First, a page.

the range of a few dozen seconds in residence time and a reaction temperature
of about 200°C.

Fig.1 KIT lab module (bottom) and Pilot reactor derived from
lab module  (top)

Pilot scale reactors

The lab results were then transferred to a pilot scale. The
scaling principle was to keep the structure of the device and multiply it
according to the scaling factor, in this instance a factor of 15 (from 1 to 15
kg/h). Since the parameters of operation were known, the pilot device was
manufactured in several layers of plates for heating and cooling respectively.
The thickness of each foil was 1 mm, so the foils were diffusion welded to form
a monolithic block (fig.2). The length of the heating channels was slightly
increased to ensure diffusion welding compatibility of the device. However, geometry
for the inflow  has been altered, so that the specific pressure drop was not
increased in comparison to the laboratory module. Also a 16th layer
of heating channels was added to obtain the same conditions for each of the
reaction channels (heated walls in both directions).

The reaction conditions were successfully reproduced at
designed thoughput using this device. No detrimental scaling effects were
observed. However, the flow distribution in the flanges was optimized during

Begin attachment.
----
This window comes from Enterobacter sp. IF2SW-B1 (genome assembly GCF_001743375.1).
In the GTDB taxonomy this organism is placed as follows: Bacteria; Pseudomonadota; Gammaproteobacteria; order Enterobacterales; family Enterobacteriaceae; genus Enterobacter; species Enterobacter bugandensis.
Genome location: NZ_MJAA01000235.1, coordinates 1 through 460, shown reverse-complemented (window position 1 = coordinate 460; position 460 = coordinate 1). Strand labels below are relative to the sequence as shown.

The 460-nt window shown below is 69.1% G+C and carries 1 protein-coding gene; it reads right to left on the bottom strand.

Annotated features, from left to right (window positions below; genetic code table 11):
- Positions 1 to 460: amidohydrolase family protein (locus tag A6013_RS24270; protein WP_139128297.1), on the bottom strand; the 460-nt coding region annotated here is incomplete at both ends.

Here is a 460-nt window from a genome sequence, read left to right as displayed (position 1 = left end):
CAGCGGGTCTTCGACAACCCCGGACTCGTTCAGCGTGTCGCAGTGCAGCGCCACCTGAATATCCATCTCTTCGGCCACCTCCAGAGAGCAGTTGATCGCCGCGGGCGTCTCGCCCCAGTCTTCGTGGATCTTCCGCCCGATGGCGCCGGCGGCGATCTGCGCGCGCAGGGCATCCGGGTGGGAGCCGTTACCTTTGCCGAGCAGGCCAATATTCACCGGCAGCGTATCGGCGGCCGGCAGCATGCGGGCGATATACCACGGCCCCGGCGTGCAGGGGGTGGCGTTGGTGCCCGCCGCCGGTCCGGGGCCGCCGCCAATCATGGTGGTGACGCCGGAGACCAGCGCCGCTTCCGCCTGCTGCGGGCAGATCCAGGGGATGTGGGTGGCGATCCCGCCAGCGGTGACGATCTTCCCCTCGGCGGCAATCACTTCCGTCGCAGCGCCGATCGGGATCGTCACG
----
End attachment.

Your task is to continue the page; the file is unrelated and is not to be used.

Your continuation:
the pilot phase to ensure a better distribution based on cfd-calculations. [4]

 To test the possibility of etching as an alternative
manufacturing technique, which for higher amounts of foils is economically
advantageous, one device was manufactured using etched foils. Dimensions were
slightly altered to obtain circular channels by face-to face stacking. That
device was also tested successfully.

Fig.2 Diffusion welded block of pilot reactor. 16 layers of
cooling foils are visible. Three cooling zones are evident.


Based on these encouraging results the design of a
production unit with a further scaling factor of 60 was done. Since a reactor
with a factor of 60 in height which would be the consequent scaling option was
found to be not feasible; several conditions were altered:

Crossflow heat exchange was replaced by countercurrent heat

The number of parallel reaction channels was increased 

The heating fluid is divided in two streams, each of which is
flowing through a half of the reactor.

Design calculations ensure the condition of “hot wall” or
constant reaction temperature along the whole channel. 


Fig.3: Design of production reactor as scaled up version of
the pilot device, reaction direction ion green, heating in red.


A process of sugar transformation has been investigated
using micro structured reactors and found to be feasible when using well
defined residence time at equally well defined temperature, exploiting the high
heating rates and flow conditions within micro structured channels.

A scale-up from laboratory device to a diffusion welded
pilot device has been done successfully, showing that the scale-up strategy of
using identical local conditions is feasible.

Further scale-up to obtain a micro structured reaction
system has been performed with further economic improvements.

[1] Roberge, D.M., Ducry, L., Bieler, N., Cretton, P.,
Zimmermann, B., Chemical Engineering and Technology 28(2005), pp. 318-323

[2] Schubert, K., Brandner, J., Fichtner, M., (...),
Schygulla, U., Wenka, A. , Microscale Thermophysical

Engineering5(2001), pp. 17-39

[3] K. Haas-Santo, M. Kraut, W. Benzinger, A.
Wenka, L. Bohn, R. Dittmeyer, Chem. Eng. Tech., 82 (2010), p. 1341

[4] J. Cao, M. Kraut, R. Dittmeyer, L. Zhang,
H. Xu, Int. Commun. Heat Mass 93 (2018), 60-65